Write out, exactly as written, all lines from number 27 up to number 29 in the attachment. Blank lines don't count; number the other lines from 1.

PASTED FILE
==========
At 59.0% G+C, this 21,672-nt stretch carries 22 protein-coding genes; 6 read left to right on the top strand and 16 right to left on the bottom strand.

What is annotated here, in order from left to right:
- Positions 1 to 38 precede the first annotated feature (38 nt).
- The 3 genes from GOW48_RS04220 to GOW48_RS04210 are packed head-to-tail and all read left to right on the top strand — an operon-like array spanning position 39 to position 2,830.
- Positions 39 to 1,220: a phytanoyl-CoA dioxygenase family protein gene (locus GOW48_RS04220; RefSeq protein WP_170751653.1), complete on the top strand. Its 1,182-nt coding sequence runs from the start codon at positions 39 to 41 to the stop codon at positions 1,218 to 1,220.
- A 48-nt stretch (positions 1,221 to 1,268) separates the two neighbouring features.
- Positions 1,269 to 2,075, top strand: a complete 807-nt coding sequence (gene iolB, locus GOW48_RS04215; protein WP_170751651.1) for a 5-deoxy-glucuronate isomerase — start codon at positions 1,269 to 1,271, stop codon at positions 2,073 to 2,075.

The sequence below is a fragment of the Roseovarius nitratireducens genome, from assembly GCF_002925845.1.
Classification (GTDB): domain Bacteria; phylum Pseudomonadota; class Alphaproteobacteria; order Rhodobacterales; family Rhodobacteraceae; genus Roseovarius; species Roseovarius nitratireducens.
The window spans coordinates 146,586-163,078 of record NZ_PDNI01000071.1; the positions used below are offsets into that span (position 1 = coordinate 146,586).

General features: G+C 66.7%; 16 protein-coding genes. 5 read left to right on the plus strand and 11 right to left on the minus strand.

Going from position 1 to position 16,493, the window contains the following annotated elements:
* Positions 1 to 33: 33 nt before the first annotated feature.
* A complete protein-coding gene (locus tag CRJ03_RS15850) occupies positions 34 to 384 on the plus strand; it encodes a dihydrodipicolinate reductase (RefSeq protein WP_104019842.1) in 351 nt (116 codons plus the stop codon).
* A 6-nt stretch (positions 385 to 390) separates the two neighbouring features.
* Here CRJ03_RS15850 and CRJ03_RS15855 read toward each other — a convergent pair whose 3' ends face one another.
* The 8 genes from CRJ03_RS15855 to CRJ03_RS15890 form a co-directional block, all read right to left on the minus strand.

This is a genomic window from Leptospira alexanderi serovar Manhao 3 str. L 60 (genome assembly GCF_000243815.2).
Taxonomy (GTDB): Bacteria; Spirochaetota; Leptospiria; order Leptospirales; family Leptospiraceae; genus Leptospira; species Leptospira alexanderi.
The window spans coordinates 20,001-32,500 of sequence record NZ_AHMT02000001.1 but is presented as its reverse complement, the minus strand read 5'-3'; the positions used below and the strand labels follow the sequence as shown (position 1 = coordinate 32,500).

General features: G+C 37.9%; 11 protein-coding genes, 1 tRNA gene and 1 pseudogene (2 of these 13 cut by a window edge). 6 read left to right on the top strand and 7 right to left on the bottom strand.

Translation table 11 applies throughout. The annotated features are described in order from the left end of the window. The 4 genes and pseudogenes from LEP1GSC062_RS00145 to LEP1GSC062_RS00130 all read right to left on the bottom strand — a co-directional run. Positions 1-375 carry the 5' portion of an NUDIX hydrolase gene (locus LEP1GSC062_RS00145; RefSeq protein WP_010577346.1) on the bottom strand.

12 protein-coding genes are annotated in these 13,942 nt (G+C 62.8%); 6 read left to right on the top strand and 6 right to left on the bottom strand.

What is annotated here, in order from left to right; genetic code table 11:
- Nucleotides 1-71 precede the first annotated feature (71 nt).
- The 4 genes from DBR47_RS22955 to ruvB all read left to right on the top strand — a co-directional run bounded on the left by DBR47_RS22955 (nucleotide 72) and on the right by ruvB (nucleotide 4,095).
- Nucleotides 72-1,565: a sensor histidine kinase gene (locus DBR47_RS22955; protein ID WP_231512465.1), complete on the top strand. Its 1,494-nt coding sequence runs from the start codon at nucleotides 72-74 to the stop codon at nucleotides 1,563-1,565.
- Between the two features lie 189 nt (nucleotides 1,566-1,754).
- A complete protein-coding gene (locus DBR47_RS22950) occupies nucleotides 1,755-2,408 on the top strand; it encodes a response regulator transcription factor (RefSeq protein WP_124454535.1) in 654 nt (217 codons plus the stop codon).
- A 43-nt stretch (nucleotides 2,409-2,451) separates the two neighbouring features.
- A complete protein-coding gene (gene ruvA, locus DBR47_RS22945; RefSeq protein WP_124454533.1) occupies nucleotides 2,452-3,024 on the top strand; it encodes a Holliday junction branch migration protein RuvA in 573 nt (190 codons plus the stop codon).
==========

- Nucleotides 72-1,565: a sensor histidine kinase gene (locus DBR47_RS22955; protein ID WP_231512465.1), complete on the top strand. Its 1,494-nt coding sequence runs from the start codon at nucleotides 72-74 to the stop codon at nucleotides 1,563-1,565.
- Between the two features lie 189 nt (nucleotides 1,566-1,754).
- A complete protein-coding gene (locus DBR47_RS22950) occupies nucleotides 1,755-2,408 on the top strand; it encodes a response regulator transcription factor (RefSeq protein WP_124454535.1) in 654 nt (217 codons plus the stop codon).